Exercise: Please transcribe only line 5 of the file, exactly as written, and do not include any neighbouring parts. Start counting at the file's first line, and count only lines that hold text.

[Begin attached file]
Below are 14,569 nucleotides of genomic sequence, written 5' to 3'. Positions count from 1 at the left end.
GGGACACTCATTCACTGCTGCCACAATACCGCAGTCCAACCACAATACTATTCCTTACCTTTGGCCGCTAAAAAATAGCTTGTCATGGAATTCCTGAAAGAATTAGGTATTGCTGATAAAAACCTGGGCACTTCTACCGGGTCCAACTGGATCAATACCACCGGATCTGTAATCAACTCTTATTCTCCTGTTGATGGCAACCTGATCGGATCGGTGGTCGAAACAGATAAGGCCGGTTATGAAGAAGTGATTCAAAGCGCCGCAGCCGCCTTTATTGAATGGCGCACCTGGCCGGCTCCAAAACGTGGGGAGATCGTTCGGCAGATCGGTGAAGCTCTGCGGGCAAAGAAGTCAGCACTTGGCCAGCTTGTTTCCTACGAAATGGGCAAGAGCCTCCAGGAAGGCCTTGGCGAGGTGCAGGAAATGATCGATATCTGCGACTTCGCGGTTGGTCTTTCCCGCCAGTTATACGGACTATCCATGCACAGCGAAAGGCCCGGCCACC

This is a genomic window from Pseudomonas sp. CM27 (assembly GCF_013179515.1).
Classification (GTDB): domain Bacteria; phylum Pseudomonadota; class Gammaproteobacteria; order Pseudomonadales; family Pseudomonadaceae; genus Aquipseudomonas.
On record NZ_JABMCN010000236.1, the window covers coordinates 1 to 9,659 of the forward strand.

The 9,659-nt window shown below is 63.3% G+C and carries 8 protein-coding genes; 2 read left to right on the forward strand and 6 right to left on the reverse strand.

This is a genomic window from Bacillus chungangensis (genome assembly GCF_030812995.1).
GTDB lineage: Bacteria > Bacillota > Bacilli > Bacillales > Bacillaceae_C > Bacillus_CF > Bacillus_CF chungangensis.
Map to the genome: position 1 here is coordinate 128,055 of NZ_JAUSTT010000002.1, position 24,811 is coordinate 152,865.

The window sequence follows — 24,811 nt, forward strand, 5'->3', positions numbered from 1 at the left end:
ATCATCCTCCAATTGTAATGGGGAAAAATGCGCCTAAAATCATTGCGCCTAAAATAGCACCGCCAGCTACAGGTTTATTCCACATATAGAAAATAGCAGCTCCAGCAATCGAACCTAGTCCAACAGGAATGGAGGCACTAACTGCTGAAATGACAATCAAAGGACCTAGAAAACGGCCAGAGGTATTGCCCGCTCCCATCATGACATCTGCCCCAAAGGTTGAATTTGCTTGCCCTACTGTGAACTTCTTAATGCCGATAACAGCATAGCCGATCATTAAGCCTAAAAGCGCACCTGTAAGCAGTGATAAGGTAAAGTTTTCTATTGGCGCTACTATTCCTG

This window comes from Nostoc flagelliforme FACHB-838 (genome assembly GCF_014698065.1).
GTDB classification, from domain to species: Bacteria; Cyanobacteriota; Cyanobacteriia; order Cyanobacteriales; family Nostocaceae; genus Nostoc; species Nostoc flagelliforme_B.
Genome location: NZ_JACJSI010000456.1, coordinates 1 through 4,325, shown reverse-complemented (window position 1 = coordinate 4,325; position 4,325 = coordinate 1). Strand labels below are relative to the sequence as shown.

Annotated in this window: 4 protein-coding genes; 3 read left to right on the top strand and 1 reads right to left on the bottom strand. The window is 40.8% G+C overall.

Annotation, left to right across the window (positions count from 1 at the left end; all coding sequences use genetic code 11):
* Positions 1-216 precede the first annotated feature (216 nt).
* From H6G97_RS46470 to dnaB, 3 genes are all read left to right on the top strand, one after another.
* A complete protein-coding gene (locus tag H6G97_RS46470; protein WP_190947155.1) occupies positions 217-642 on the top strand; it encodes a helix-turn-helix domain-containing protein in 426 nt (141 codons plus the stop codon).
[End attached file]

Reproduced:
On record NZ_JABMCN010000236.1, the window covers coordinates 1 to 9,659 of the forward strand.